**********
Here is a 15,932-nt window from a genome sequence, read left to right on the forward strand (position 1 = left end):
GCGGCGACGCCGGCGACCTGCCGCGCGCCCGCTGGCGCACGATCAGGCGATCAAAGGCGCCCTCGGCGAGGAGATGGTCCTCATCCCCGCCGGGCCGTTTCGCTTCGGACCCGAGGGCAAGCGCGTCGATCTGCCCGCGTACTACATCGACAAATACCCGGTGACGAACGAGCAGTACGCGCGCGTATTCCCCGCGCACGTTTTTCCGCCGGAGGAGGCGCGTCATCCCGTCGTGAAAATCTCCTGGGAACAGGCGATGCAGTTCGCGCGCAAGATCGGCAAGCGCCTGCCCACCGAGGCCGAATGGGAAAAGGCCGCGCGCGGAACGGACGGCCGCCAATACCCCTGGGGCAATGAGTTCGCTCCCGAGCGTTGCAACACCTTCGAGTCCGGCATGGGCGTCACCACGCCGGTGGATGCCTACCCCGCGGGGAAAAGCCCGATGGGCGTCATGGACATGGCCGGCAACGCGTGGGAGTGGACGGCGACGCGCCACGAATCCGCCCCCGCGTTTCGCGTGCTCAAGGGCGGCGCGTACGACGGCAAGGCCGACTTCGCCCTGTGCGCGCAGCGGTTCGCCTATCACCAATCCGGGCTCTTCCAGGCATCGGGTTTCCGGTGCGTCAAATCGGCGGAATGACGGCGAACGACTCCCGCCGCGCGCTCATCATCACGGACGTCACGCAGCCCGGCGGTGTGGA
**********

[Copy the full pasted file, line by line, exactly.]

Here is a 15,932-nt window from a genome sequence, read left to right on the forward strand (position 1 = left end):
GCGGCGACGCCGGCGACCTGCCGCGCGCCCGCTGGCGCACGATCAGGCGATCAAAGGCGCCCTCGGCGAGGAGATGGTCCTCATCCCCGCCGGGCCGTTTCGCTTCGGACCCGAGGGCAAGCGCGTCGATCTGCCCGCGTACTACATCGACAAATACCCGGTGACGAACGAGCAGTACGCGCGCGTATTCCCCGCGCACGTTTTTCCGCCGGAGGAGGCGCGTCATCCCGTCGTGAAAATCTCCTGGGAACAGGCGATGCAGTTCGCGCGCAAGATCGGCAAGCGCCTGCCCACCGAGGCCGAATGGGAAAAGGCCGCGCGCGGAACGGACGGCCGCCAATACCCCTGGGGCAATGAGTTCGCTCCCGAGCGTTGCAACACCTTCGAGTCCGGCATGGGCGTCACCACGCCGGTGGATGCCTACCCCGCGGGGAAAAGCCCGATGGGCGTCATGGACATGGCCGGCAACGCGTGGGAGTGGACGGCGACGCGCCACGAATCCGCCCCCGCGTTTCGCGTGCTCAAGGGCGGCGCGTACGACGGCAAGGCCGACTTCGCCCTGTGCGCGCAGCGGTTCGCCTATCACCAATCCGGGCTCTTCCAGGCATCGGGTTTCCGGTGCGTCAAATCGGCGGAATGACGGCGAACGACTCCCGCCGCGCGCTCATCATCACGGACGTCACGCAGCCCGGCGGTGTGGA